Intersecting Sites of Violence in the Lives of Girls National Research Project
Intersecting Sites of Violence in the Lives of Girls is a three-phase participatory action research initiative. The overarching purpose of this work is to improve the lives of girls and young women by:
- identifying the various indicators of inequality that they experience and that are communicated in their everyday language;
- through analyzing narratives (language), identify ways in which institutions wittingly and unwittingly contribute to the victimization or vulnerability of girls and young women;
- identifying those particular vulnerabilities and inequalities associated with girls and young women who are at the site of multiple and intersecting forms of violence. These include girls and young women from known disadvantaged populations;
- through this identification process, alert service providers and policy-makers about what indicators to focus on in assessing the impact of their policies and practices on the lives of girls and young women; and
- identify successful change strategies which organizations that work with girls in similar situations can utilize to dismantle barriers to equality and promote their full participation.
During this first phase of the project, the focus has been on developing a conceptual framework for an intersectional analysis of violence in girls’ lives; creating equitable partnerships with local, regional, and national organizations that are participating in the action research; developing equitable partnerships with girls who will participate in the action research; mentoring girls in the research process; and developing tools and strategies to identify ways in which race, ethnicity, economic status, sexual orientation, residential location, and ability impact upon and contribute to the victimization of girls.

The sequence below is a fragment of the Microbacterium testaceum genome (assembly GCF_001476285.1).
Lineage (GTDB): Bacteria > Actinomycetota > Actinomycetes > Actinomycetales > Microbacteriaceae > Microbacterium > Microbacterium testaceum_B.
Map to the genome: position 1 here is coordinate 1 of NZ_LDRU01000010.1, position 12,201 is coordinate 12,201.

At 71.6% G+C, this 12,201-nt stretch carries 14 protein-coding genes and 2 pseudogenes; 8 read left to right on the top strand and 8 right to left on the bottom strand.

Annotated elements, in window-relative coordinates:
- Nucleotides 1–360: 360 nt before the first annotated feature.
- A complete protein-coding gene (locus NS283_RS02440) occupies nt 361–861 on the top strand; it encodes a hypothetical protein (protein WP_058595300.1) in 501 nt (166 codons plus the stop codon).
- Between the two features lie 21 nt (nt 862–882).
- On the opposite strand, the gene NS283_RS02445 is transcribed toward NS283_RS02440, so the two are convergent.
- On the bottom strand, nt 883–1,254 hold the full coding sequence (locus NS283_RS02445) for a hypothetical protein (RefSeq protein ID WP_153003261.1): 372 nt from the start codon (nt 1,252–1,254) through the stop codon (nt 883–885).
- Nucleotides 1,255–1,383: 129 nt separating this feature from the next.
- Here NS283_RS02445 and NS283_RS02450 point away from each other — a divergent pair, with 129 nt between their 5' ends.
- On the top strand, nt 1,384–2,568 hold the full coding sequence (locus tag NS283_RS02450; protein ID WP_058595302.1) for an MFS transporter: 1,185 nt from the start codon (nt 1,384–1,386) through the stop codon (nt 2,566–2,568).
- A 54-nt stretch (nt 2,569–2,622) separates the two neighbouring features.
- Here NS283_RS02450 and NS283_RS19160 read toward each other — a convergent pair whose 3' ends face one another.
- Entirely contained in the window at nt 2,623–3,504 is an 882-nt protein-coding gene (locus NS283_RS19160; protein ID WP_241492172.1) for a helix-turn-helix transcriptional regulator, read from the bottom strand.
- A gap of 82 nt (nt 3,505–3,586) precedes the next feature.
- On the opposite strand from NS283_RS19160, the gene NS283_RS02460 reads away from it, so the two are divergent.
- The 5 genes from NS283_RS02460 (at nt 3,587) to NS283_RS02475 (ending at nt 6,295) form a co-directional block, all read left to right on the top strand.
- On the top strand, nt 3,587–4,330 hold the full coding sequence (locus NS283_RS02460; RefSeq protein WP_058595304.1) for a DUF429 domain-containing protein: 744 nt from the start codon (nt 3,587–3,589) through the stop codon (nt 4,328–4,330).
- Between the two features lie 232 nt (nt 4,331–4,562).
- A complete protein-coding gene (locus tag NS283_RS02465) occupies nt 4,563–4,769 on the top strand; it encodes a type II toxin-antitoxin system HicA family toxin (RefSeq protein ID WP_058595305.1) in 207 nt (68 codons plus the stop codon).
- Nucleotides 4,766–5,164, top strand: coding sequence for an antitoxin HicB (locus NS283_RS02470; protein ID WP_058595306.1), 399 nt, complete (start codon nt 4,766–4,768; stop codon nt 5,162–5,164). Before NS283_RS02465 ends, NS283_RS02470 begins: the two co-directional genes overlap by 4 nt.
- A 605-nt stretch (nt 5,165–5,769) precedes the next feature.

Particularly, we will focus on the language of inequality and the various indicators of inequality that are communicated to young women and girls, and that they in turn internalize and normalize through everyday language and behaviour. This focus is especially relevant in light of the backlash against feminism, and the tendency of social institutions and the media to normalize violence and inequality that victimize girls, in other words, to render these experiences as commonplace and simply taken for granted. It is important to consider how, in contrast, the media highlights and over-represents violence that is perpetrated by girls, seldom questioning whether or not there have been previous experiences of victimization.
In previous research we became increasingly aware of the profound influences exerted by race, class, sexuality and ability on the life chances of girls and young women. Much of our preliminary research involved rural girls, immigrant girls, and Aboriginal young women. These projects highlighted the need to further investigate the impact of intersectionality and its links to systemic as well as intimate forms of violence.
To carry out the research, we partner with relevant girl-oriented organizations and advocacy groups to share information and to engage in a dialogue with respect to the conditions of girls’ lives to ensure that the research process and findings are meaningful and relevant to the realities of girls’ lives